Ancient beard traditions shape the face of modern Jerusalem
February 16, 2018
Originally appeared in ABC NEWS
By IAN DEITCH, ASSOCIATED PRESS JERUSALEM — Feb 16, 2018, 12:30 PM ET
In this combination of nine photos taken on Sunday, Feb. 11, 2018, men pose for portraits in Jerusalem’s Old City. Facial hair is trendy worldwide these days, but in Jerusalem, beards have never gone out of style, projecting religious mysticism, nationalism and ideals of masculinity. For men of all faiths in the holy city, a beard can be an important statement of religious devotion, connecting past generations to God through the tangled strands of history. (AP Photo/Oded Balilty)
Facial hair is trendy worldwide these days, but in Jerusalem beards have never gone out of style, projecting religious mysticism, nationalism and ideals of masculinity.
For men of all faiths in the holy city, a beard can be an important statement of religious devotion, connecting past generations to God through the tangled strands of history. Facial hair also reflects social mores in many communities. In some cases, it can even reflect one’s political views.
Nowhere is this more visible than in Jerusalem’s Old City, where bearded ultra-Orthodox Jews, Christian clerics and devout Muslims all come into contact in a densely packed mix of some of the world’s most sensitive holy sites.
For Eitan Press, 40, growing a beard is a spiritual journey that embodies ancient concepts of Jewish mysticism while challenging modern perceptions of masculinity.
His beard balm company, “Aleph Male,” is more than a clever word play on the first letter of the Hebrew alphabet. He says it expresses Jewish values that stand in sharp contrast to the tough Alpha Male narrative often associated with facial hair.
“Rather than being a man at the top of the pyramid, it’s the image of a man who is lifting his brothers up,” said Press, who has a majestic, full red beard.
“When a man grows a beard, it is incumbent upon him to act with greater kindness, compassion and sensitivity toward the world because he is now wearing on his face a divine quality,” he said.
At Jerusalem’s bustling Mahane Yehuda market, he demonstrated his unique blends on a recent day, “anointing” bearded shoppers with balms inspired by Jewish festivals and rites.
One conjures up the citrus notes of Sukkot, the autumn festival that commemorates the desert wandering of the Jews during the Exodus. Items like myrtle branches and the etrog, a fruit resembling a lemon, are used in ceremonies.
Another blend has aromas of clove and cinnamon, spices used in Havdalah, the ritual marking the end of the Sabbath and the beginning of the new week.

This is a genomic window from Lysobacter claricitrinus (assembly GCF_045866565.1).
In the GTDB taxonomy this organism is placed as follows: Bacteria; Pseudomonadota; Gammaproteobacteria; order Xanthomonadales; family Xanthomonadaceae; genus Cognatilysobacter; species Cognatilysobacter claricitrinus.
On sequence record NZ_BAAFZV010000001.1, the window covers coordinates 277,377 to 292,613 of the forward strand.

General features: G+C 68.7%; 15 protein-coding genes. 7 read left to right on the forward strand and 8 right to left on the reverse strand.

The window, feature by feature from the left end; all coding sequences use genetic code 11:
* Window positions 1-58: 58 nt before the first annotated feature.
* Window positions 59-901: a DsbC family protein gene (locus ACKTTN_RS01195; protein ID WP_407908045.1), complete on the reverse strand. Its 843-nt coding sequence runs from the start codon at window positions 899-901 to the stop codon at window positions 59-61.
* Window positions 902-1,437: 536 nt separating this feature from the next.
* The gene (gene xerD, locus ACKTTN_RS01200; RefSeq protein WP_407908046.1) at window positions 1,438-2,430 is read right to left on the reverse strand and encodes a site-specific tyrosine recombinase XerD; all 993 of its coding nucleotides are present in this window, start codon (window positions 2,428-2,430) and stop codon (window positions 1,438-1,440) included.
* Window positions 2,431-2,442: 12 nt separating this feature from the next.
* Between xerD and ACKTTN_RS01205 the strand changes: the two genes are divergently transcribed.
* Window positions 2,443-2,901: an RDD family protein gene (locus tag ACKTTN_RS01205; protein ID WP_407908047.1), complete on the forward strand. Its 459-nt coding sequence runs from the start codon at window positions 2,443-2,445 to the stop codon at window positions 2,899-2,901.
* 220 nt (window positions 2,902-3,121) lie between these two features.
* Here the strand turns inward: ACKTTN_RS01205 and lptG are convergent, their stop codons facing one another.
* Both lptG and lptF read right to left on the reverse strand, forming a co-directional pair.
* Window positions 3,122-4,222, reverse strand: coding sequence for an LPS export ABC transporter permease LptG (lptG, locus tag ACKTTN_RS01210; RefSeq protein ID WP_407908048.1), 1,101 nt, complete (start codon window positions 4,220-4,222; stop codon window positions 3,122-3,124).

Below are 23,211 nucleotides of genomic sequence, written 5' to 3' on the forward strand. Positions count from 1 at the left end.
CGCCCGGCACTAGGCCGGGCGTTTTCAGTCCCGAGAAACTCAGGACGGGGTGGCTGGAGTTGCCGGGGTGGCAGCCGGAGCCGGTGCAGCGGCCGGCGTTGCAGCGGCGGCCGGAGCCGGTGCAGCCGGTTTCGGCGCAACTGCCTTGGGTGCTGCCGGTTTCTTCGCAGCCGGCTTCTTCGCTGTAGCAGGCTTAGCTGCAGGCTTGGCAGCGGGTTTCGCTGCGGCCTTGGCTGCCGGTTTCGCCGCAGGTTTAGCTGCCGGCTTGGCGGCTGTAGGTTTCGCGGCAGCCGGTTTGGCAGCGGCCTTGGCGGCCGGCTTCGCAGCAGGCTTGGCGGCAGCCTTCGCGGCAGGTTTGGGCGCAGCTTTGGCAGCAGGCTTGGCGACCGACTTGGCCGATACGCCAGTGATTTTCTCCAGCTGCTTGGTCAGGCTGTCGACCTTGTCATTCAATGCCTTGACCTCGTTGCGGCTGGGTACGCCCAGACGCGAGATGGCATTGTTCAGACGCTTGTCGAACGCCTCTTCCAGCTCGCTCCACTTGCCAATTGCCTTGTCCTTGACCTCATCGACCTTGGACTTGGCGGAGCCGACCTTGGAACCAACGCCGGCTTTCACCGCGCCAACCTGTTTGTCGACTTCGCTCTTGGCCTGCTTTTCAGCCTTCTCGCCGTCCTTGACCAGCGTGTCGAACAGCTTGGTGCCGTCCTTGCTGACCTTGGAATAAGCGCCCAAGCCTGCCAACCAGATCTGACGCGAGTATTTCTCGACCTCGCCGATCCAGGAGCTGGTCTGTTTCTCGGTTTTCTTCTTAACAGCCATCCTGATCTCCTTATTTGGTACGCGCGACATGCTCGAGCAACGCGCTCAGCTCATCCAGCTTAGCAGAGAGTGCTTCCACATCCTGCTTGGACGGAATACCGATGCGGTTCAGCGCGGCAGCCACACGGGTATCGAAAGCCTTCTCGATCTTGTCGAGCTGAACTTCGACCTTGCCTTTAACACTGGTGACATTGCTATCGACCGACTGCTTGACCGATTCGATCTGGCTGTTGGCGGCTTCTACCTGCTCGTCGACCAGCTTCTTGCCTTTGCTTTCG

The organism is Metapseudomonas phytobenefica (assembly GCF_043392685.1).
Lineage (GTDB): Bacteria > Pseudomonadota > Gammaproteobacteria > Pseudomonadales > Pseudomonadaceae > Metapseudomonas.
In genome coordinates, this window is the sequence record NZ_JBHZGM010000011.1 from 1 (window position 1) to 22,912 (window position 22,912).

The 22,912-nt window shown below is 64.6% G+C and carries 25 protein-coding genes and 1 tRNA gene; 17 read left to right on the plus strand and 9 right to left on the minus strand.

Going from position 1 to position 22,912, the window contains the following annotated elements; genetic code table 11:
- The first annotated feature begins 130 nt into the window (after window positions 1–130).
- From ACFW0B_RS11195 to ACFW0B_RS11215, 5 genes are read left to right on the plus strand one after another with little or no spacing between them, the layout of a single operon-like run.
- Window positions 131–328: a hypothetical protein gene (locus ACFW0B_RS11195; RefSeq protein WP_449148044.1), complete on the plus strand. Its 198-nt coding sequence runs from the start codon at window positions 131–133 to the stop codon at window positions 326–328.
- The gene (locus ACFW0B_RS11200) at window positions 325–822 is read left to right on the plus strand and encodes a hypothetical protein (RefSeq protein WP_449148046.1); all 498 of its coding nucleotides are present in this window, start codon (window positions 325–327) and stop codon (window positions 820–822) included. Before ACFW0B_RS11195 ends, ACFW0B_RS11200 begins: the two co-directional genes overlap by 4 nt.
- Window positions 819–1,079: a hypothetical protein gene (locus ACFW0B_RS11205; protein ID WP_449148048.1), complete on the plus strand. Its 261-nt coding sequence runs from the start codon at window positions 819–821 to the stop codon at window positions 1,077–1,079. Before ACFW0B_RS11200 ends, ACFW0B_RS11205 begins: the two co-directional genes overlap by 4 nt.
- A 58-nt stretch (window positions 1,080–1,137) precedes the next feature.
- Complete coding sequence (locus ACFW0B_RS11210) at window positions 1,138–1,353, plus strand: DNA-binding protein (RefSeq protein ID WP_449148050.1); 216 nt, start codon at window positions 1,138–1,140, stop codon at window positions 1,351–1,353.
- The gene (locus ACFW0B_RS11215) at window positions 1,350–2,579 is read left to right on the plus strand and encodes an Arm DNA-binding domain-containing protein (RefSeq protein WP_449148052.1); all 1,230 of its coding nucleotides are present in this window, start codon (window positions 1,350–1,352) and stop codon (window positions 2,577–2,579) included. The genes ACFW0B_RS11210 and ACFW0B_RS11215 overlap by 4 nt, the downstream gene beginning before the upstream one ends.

“Jewish beard culture is literally thousands of years old. Moses had a beard. King David had a beard,” he said. “The custom for Jewish men to anoint their hair and beards with sacred oil goes back to the Bible.”
The custom of religious Jews wearing beards is rooted in a passage in the Biblical book of Leviticus that forbids “destroying” beard edges and prohibits shaving with a blade. While Jewish law permits the use of electric razors or scissors to trim beards, some sects don’t shave at all.
Michael Silber, a Hebrew University professor who has researched beards, said that some Orthodox Jewish communities, leaning on Jewish mystical texts, consider facial hair so holy that men refrain from even combing their beards, fearing they will pull hair out. Strands that fall out naturally are sometimes placed in prayer books for preservation, he said.
For the pious that follow such teachings “beards are a channel of divinity” connecting them to God, he said.
Beards cross religious lines.
Zuheir Dubai, an Islamic scholar and imam in the West Bank city of Nablus, said that while Muslim men grow beards for religious reasons, moustaches are rooted in popular culture.
Some grow moustaches to emulate powerful leaders, like Iraqi dictator Saddam Hussein, he said. Some autocratic governments in the Mideast were known to shave off a prisoner’s mustache as a form of humiliation, Dubai said.
In Syria, Jordan and Lebanon, some men swear by their mustache, putting their hand on it to convince people to accept their word, Dubai said.
Muslim beard traditions stem from the time of the Prophet Muhammad, who in the 7th century urged his followers to wear beards and “shorten the mustache as a sign of modesty.” They regained popularity in modern times with the rise of political Islam about three decades ago. Some Muslims tint their beards orange with henna, which may have been used by the prophet, Dubai said.
Among Orthodox Christian priests, long bushy beards are as common a sight as their long, flowing robes on the narrow, winding cobblestone streets of Jerusalem’s ancient Old City. They see a beard as a sign of devotion to God and homage to Jesus — traditionally portrayed with a beard.
In Jerusalem wearing a beard can also reflect political sentiments. “In the 1980s religion begins to be intertwined with political orientations and this is reflected with the rise of the beard among the more right-wing oriented and religiously oriented, both Jews and Muslims,” Silber said.
Many bearded men, of course, often have simpler motives and just like the style.
Tal Johnson, a barber in the Israeli city of Holon, said growing one is not as easy as it looks.
“You can’t eat with it … there are lots of things that are terrible, like hummus … or fried egg that is runny, and you need to wash it afterward, all of this, it’s very complicated. Eating soup is awful,” he said.
For Heath Loftis, an American visiting Jerusalem, it has a different meaning altogether.
“I grew the beard after my time in the Marine Corps,” he said. “We always had to keep our face shaved. So I grow it out now as a freedom, but also as a tribute to that time in the Marine Corps.”